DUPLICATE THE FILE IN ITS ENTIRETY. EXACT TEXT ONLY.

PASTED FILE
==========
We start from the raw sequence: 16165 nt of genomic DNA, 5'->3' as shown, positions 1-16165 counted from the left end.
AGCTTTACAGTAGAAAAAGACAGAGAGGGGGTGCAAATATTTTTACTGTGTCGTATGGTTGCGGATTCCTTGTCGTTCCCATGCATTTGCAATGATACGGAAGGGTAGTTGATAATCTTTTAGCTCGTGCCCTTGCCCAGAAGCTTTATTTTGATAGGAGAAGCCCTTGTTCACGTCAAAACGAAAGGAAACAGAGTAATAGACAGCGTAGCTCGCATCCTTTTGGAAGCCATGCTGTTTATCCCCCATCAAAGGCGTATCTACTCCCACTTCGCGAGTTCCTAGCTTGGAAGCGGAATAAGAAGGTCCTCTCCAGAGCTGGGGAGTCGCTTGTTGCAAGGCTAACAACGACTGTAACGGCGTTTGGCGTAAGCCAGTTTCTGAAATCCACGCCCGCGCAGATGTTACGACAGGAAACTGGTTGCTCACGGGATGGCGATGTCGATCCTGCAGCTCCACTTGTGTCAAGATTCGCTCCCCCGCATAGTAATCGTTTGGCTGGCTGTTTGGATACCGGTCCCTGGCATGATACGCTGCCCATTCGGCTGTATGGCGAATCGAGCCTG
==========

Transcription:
We start from the raw sequence: 16165 nt of genomic DNA, 5'->3' as shown, positions 1-16165 counted from the left end.
AGCTTTACAGTAGAAAAAGACAGAGAGGGGGTGCAAATATTTTTACTGTGTCGTATGGTTGCGGATTCCTTGTCGTTCCCATGCATTTGCAATGATACGGAAGGGTAGTTGATAATCTTTTAGCTCGTGCCCTTGCCCAGAAGCTTTATTTTGATAGGAGAAGCCCTTGTTCACGTCAAAACGAAAGGAAACAGAGTAATAGACAGCGTAGCTCGCATCCTTTTGGAAGCCATGCTGTTTATCCCCCATCAAAGGCGTATCTACTCCCACTTCGCGAGTTCCTAGCTTGGAAGCGGAATAAGAAGGTCCTCTCCAGAGCTGGGGAGTCGCTTGTTGCAAGGCTAACAACGACTGTAACGGCGTTTGGCGTAAGCCAGTTTCTGAAATCCACGCCCGCGCAGATGTTACGACAGGAAACTGGTTGCTCACGGGATGGCGATGTCGATCCTGCAGCTCCACTTGTGTCAAGATTCGCTCCCCCGCATAGTAATCGTTTGGCTGGCTGTTTGGATACCGGTCCCTGGCATGATACGCTGCCCATTCGGCTGTATGGCGAATCGAGCCTG